Kurt Hughes updated Trikala 19 trimaran

Discussion in 'Multihulls' started by Corley, Jan 28, 2013.

  1. Corley
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    Corley epoxy coated

    Kurt Hughes has released a render of his updated Trikala 19 trimaran that is apparently going to go into series production in Asia.

    http://multihulldesigns.com/designs_stock/daysail/19_tri.htm

    It uses the "monoslip connectives" illustrated on the Trikala 19 page it looks like a good and simple system for a small trimaran. The waterstays come tight as the beam slides out for sailing but you can move the boat around by motor with the floats retracted. The benefits seem to be that you can get the boat narrow for a marina berth without getting growth on or having to antifoul the top of the floats as on a f-boat or occupy extra berth length like a dragonfly. There would be a restriction on overall beam though I imagine due to the length of beam coming through the boat and out the other side when folded. The diagrams I've seen show just the end of the beam in the tube near the gunnel when deployed at full width.
     

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  2. Richard Woods
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    Richard Woods Woods Designs

    So looks something like the L7 beams then

    Richard Woods
     
  3. upchurchmr
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    upchurchmr Senior Member

    This was always an interesting small trimaran. Been around for some time.
    I believe it was in production in Europe for a short time.
    Too bad the bows got put on upside down this time.

    But, whatever someone will buy.....
     
  4. Corley
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    Corley epoxy coated

    I think the L7 used pultruded fibreglass beams without waterstays? Maybe someone more familiar with it can clarify. Similar kind of idea in operation though I'm sure Kurt's implementation was earlier than the L7.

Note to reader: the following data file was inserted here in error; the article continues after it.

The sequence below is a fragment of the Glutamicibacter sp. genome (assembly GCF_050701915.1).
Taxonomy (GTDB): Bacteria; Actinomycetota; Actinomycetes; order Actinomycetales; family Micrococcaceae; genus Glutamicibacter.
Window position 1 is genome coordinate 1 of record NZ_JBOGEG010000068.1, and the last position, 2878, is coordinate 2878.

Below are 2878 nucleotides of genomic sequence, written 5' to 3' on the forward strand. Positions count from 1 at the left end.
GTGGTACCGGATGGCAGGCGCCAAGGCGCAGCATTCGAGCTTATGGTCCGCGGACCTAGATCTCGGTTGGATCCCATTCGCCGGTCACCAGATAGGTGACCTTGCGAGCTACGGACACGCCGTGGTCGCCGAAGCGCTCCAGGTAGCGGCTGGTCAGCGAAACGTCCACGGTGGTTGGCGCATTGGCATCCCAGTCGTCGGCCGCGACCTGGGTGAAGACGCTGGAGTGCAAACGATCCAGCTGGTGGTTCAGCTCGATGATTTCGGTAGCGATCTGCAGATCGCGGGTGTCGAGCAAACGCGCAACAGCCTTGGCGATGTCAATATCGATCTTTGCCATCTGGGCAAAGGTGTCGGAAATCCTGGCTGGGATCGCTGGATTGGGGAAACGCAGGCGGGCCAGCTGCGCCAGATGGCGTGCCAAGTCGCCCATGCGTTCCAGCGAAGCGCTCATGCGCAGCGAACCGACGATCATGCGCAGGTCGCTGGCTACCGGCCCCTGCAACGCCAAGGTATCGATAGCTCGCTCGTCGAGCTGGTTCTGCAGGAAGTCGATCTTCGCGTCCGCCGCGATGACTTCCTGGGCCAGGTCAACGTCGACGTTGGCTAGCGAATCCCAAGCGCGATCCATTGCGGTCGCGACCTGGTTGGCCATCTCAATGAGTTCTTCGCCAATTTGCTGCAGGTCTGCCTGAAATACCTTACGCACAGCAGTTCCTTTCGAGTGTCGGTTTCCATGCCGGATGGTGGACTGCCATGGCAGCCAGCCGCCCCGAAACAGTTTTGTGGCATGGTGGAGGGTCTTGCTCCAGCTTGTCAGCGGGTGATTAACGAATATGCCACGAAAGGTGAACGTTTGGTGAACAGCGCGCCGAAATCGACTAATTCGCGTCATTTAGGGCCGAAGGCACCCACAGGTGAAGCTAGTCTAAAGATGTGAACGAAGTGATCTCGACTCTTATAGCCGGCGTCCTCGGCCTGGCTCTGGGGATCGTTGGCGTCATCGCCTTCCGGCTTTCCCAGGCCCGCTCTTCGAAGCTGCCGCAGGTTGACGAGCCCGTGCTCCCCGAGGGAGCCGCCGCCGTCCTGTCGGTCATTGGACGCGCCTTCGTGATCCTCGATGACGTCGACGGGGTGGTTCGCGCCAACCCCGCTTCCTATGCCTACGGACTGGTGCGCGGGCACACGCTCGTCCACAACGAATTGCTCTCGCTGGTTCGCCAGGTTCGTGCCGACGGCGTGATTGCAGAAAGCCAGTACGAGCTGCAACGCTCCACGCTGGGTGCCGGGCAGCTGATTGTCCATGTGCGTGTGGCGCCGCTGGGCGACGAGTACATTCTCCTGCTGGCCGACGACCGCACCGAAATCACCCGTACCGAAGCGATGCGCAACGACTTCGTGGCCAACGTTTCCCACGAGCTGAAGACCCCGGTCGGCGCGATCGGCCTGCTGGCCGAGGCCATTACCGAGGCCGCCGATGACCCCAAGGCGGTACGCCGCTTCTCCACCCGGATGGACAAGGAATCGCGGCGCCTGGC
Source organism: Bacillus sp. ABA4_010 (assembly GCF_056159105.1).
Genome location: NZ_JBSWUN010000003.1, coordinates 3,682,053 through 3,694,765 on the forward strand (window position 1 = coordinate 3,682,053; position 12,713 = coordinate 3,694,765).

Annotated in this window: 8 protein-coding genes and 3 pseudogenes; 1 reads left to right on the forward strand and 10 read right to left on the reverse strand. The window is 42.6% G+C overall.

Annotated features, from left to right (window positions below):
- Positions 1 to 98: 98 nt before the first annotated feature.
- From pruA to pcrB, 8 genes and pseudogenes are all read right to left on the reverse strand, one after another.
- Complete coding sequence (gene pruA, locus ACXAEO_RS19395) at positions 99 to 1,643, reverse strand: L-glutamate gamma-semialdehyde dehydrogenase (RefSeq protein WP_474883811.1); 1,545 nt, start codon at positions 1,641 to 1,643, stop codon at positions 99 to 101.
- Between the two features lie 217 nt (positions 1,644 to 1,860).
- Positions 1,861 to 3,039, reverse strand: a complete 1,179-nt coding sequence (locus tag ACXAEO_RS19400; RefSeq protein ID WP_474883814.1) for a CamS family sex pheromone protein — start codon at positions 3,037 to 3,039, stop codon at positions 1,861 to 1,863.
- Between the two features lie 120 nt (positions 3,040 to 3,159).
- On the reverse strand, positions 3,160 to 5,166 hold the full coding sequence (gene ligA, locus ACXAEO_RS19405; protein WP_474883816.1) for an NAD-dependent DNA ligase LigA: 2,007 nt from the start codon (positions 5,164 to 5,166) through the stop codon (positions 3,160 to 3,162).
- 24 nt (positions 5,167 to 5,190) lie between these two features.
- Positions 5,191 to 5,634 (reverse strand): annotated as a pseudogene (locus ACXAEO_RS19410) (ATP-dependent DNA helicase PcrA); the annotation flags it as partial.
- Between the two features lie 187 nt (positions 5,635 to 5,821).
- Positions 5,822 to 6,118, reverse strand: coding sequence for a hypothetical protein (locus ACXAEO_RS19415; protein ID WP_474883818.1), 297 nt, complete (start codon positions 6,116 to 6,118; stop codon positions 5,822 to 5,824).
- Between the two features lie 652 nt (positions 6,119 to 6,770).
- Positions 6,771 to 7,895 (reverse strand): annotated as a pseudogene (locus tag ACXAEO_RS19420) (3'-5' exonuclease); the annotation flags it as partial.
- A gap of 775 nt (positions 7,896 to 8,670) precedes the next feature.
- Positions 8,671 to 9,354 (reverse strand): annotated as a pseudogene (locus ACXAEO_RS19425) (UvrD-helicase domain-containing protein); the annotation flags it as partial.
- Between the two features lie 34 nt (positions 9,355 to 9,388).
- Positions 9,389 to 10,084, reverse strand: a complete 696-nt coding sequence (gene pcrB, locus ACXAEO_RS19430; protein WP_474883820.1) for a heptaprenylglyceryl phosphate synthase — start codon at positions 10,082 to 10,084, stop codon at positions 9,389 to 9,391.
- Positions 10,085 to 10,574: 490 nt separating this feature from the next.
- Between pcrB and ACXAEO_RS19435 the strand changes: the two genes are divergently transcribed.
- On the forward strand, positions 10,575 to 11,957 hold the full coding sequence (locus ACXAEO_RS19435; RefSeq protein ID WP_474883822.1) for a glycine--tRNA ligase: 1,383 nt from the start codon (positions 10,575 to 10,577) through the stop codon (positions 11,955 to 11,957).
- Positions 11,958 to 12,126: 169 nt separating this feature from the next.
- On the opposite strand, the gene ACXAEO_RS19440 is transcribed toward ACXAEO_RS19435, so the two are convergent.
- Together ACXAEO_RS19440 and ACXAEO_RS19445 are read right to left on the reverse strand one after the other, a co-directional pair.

5. upchurchmr
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    upchurchmr Senior Member

    I came across an auction (Georgia, US) on craigslist for a Spanish built production version - with standard bows.
    Sorry I did not get a link. It was on Yakz for about $7K and looks quite nice.
     
  6. jamez
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    jamez Senior Member

    L7 was designed with sliding pultruded glass I beams and no water stays. Quite a clever idea but the forward beam boxes used up a bit of cabin space. IMO the L7 was a nice simple boat - although it was never promoted much once the first couple were launched. http://home.comcast.net/~ritakend/site/
     
  7. Corley
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    Corley epoxy coated

    Is the L7 still in production? I cant find anything on the Multimarine website that suggests it is. I recall reading Brent's build blog of his L7 trimaran ages ago it was a relatively easy way of building a small trimaran with some accomodation thats for sure.
     
  8. jamez
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    jamez Senior Member

    It was never a production boat as such, although I think Mike built two - the prototype with modified cat hulls for floats and more of a flared centre hull, and the first 'proper' L7. You bought the glass pans off Mike and a set of plans, timber and ply and went to work. He had beams etc. for sale on his website for a while. But nothing new about the boat for years. I looked at importing the bits to NZ but the cost of freight and and (at the time) less friendly exchange rate made it a non starter. Looked at stripping the pans, but then it seemed just as easy to strip the whole thing, which would have meant a re-design etc etc. gave up on that one. I think its a great little sports tri that could have been developed further.